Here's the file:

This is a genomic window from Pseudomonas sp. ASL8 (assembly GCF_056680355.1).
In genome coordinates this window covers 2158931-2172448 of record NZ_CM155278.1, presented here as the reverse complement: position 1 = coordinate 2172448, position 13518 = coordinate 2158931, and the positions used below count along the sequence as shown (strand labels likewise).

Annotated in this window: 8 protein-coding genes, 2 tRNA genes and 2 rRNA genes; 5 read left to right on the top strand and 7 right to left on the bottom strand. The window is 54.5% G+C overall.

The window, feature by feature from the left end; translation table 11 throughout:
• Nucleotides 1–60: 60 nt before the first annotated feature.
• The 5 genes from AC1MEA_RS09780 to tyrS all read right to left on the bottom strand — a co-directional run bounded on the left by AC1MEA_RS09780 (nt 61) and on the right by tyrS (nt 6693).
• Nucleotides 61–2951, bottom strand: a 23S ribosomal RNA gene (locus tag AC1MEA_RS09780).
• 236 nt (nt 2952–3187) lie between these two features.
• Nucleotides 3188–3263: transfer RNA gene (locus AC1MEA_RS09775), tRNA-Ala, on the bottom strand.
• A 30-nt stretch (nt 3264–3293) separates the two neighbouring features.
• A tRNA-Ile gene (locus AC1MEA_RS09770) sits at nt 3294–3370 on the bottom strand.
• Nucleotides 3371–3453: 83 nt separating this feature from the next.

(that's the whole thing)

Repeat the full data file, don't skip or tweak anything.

This is a genomic window from Pseudomonas sp. ASL8 (assembly GCF_056680355.1).
In genome coordinates this window covers 2158931-2172448 of record NZ_CM155278.1, presented here as the reverse complement: position 1 = coordinate 2172448, position 13518 = coordinate 2158931, and the positions used below count along the sequence as shown (strand labels likewise).

Annotated in this window: 8 protein-coding genes, 2 tRNA genes and 2 rRNA genes; 5 read left to right on the top strand and 7 right to left on the bottom strand. The window is 54.5% G+C overall.

The window, feature by feature from the left end; translation table 11 throughout:
• Nucleotides 1–60: 60 nt before the first annotated feature.
• The 5 genes from AC1MEA_RS09780 to tyrS all read right to left on the bottom strand — a co-directional run bounded on the left by AC1MEA_RS09780 (nt 61) and on the right by tyrS (nt 6693).
• Nucleotides 61–2951, bottom strand: a 23S ribosomal RNA gene (locus tag AC1MEA_RS09780).
• 236 nt (nt 2952–3187) lie between these two features.
• Nucleotides 3188–3263: transfer RNA gene (locus AC1MEA_RS09775), tRNA-Ala, on the bottom strand.
• A 30-nt stretch (nt 3264–3293) separates the two neighbouring features.
• A tRNA-Ile gene (locus AC1MEA_RS09770) sits at nt 3294–3370 on the bottom strand.
• Nucleotides 3371–3453: 83 nt separating this feature from the next.